Police have described the “horrific” moment when a cop had to make the harrowing decision to shoot and kill a dog that started attacking his family.
A family of three was forced to barricade themselves in a room of their Baldivis home after their rescue blue heeler—with a “traumatic past”—named Ace lunged at a father’s throat, forcing him to undergo surgery.
Homeowners Stephen and Michelle Quail described the scene as a “bloodbath”, saying they were traumatized after all three family members suffered serious injuries from their dog, whom they had only had for a little over a month.
Senior Sergeant Ian Francis of Rockingham Police Station said police arrived at the Vernon Gough Drive home just after 6:40 p.m. Sunday night after a distressed triple-zero call was made.
“We had a police officer nearby, just 500 meters from the address, who had another job,” the senior officer said at a news conference Monday morning.
“They were immediately on the spot. They were met at the house by distressed relatives – they (the officers) could clearly see that they had been attacked.”
While the officer was in the house, Ace began to attack Mrs. Quail on the leg, leaving him with no choice but to shoot the dog.
sen. Sergeant Francis said the dog was shot twice and then a third time to get him out of pain.
“The police officer had to draw and unload his firearm to reduce the threat to that family member,” he said.
“They were clearly at risk given the injuries to the male resident of the house, the daughter and the wife.
“We don’t like to harm animals, but given the circumstances, that violence was necessary to reduce the threat to the family and to the officer himself.
Outside the Rockingham Police Station, he said he was lucky that the dog had a cone on his head, as it could potentially save Mr Quail’s life.
“As far as I know his injuries are quite serious and he’s undergoing surgery…I think what saved him and the family members was the fact that the dog had one of those cones on his head,” he said.
“That probably reduced the bite mark and the dog’s ability to bite harder or further on the (male) throat.
“In many ways, that’s probably what saved his life.”
Other police arrived shortly afterwards, with Senator Sgt Francis saying all protocols for “reports on the use of force” had been taken.
“At this point, there are no other lines of inquiry and there is no need for an internal investigation or anything like that,” he said.
The officer in charge said it was a very chaotic scene for the police and family to be involved in. He said he supported the officer’s decision to mitigate the threat from the dog.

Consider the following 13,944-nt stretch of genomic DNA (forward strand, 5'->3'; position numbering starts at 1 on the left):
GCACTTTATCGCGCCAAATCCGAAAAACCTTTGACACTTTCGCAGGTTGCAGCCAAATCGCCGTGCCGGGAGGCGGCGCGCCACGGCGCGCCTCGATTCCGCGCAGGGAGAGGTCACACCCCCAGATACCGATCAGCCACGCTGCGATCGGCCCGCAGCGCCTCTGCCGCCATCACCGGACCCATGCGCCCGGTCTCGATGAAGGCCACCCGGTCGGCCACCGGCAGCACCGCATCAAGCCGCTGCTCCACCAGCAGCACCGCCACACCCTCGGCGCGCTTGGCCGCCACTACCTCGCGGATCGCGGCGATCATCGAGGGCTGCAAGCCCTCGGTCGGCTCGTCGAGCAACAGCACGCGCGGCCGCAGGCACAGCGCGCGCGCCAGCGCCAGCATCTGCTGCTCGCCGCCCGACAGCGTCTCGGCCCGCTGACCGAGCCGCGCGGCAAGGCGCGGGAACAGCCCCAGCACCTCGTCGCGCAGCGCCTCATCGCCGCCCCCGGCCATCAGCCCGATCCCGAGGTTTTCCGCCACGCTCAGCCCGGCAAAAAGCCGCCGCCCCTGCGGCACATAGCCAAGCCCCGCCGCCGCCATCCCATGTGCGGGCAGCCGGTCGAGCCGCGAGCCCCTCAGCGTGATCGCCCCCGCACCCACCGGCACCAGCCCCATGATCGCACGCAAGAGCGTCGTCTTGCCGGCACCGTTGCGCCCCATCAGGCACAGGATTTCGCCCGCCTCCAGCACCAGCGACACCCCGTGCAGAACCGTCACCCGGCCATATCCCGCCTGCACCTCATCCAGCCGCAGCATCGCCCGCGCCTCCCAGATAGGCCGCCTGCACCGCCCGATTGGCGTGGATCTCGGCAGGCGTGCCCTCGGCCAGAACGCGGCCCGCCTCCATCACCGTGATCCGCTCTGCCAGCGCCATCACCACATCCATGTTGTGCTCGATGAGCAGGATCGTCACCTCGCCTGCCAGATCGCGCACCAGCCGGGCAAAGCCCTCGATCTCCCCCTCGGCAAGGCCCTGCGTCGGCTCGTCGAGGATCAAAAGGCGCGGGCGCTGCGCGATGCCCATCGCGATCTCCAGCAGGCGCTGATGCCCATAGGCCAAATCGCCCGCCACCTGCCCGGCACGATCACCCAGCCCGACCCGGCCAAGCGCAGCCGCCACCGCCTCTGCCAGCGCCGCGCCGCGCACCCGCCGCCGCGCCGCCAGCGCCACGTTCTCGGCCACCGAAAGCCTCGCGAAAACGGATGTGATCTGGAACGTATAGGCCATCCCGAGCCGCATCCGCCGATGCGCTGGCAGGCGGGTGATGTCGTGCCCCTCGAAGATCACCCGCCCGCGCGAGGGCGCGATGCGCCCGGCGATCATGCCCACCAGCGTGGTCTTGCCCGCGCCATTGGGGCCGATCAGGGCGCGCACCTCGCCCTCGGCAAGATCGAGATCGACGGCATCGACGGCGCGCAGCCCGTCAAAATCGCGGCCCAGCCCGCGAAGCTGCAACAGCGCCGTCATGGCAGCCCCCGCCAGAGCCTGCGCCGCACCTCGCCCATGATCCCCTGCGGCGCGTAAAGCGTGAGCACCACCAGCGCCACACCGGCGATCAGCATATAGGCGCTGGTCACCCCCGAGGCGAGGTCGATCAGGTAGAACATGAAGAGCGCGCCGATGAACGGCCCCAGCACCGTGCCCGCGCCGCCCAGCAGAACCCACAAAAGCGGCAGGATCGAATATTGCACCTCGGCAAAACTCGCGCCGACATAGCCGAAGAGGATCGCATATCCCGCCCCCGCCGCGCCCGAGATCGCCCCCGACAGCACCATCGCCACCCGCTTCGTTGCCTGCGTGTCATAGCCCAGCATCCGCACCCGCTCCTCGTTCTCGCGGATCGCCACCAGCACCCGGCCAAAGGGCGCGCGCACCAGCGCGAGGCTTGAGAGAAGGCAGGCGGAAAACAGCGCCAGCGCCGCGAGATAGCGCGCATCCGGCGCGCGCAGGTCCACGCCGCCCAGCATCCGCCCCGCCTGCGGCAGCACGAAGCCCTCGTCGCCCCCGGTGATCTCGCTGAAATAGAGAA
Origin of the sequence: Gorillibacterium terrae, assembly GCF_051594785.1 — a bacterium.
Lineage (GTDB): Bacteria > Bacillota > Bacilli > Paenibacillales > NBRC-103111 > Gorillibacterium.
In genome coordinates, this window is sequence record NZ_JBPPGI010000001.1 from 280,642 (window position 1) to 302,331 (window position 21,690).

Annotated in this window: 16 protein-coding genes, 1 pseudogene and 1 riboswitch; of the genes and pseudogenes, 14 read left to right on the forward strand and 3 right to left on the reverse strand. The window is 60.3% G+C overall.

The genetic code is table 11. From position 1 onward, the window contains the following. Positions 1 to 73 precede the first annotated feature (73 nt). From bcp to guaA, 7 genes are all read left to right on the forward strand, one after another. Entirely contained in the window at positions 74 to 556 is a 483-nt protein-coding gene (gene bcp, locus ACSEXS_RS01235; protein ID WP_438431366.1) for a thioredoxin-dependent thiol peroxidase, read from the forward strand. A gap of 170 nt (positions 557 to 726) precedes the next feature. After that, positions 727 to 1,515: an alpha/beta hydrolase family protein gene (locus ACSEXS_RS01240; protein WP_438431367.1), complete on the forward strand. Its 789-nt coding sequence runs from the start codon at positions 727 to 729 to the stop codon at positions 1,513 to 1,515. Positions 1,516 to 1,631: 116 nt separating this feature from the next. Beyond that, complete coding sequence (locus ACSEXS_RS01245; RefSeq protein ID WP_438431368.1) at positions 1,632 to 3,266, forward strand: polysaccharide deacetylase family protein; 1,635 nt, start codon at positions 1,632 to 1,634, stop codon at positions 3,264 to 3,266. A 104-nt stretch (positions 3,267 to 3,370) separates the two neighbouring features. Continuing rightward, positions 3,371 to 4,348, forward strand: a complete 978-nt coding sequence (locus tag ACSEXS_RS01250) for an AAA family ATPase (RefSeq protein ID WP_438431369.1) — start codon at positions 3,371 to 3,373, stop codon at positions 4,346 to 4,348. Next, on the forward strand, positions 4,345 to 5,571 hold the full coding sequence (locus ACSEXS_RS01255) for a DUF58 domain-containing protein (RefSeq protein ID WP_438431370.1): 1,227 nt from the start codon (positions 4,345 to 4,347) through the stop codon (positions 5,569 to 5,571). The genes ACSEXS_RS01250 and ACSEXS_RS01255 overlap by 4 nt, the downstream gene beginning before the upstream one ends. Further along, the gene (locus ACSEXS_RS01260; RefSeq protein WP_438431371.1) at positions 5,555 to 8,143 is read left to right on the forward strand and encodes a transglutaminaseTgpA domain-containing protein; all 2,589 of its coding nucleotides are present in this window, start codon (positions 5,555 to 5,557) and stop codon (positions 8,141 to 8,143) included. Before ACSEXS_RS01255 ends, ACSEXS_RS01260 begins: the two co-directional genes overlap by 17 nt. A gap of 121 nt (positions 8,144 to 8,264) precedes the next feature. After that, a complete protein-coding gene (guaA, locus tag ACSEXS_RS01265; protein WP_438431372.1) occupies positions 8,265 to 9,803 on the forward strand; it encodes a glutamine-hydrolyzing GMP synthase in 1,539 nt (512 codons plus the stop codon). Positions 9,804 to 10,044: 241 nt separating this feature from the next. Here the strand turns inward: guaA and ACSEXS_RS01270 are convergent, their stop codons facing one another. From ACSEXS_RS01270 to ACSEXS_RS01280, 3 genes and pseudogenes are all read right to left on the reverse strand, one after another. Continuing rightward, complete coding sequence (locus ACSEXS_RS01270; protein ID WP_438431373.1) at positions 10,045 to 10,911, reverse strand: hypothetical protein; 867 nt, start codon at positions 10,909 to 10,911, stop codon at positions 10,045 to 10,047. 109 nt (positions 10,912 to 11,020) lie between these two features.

“That’s what we’re trained for, that’s what we do our critical training for,” he said.
“We are trained to respond to incidents and how best to mitigate the threat and reduce the harm to others.
“He (the officer) pretty quickly summed up the situation based on what he had seen and what he had been told … and at that point he made a critical decision of his own to take that course.”
The sergeant said the officer is “doing quite well today” given the horrific incident he was dealing with.
“No matter what the circumstances are, it’s always hard to pull out and relieve your firearm,” he said.
“We will continue to monitor him and ensure he has support from the WA Police Force.”
He said the “severity” of the attack is quite unusual.
“I’m glad we were able to get there so quickly and that we had a vehicle so close that we could stop any further attack on the family.”
In an emotional interview, Mr Quail described the moment when he yelled at officers to “just shoot” after yanking Ace off his wife’s legs.
The father in his fifties — whose head and chin are bandaged while his arm is in a sling — said “(Ace) opened me under my chin” during the savage attack.
“I had to come out and yank his jaws off her (Michelle), and threw the dog in front of the cop and said ‘just shoot him, shoot him, shoot him,’ said Mr Quail still in shock.
“And he did – they shot him with three rounds to kill him,” he said, bursting into tears.
Ms Quail said she has “never been so scared in her life” and feels shocked and confused.
“It was horrible. Just to watch the dog lunge at Steve and my daughter, and me, it was a bloodbath in there,” she said.
“It just came out of nowhere… we don’t know why he did it. We couldn’t do anything, he was out of control.
“We’re just devastated by what happened to us and what happened to him because he would be our dog forever.”
The family was taken to Rockingham General Hospital for treatment for their injuries.
Early Monday morning, Mr. and Mrs. Quail went to Fiona Stanley Hospital to have their wounds cleaned.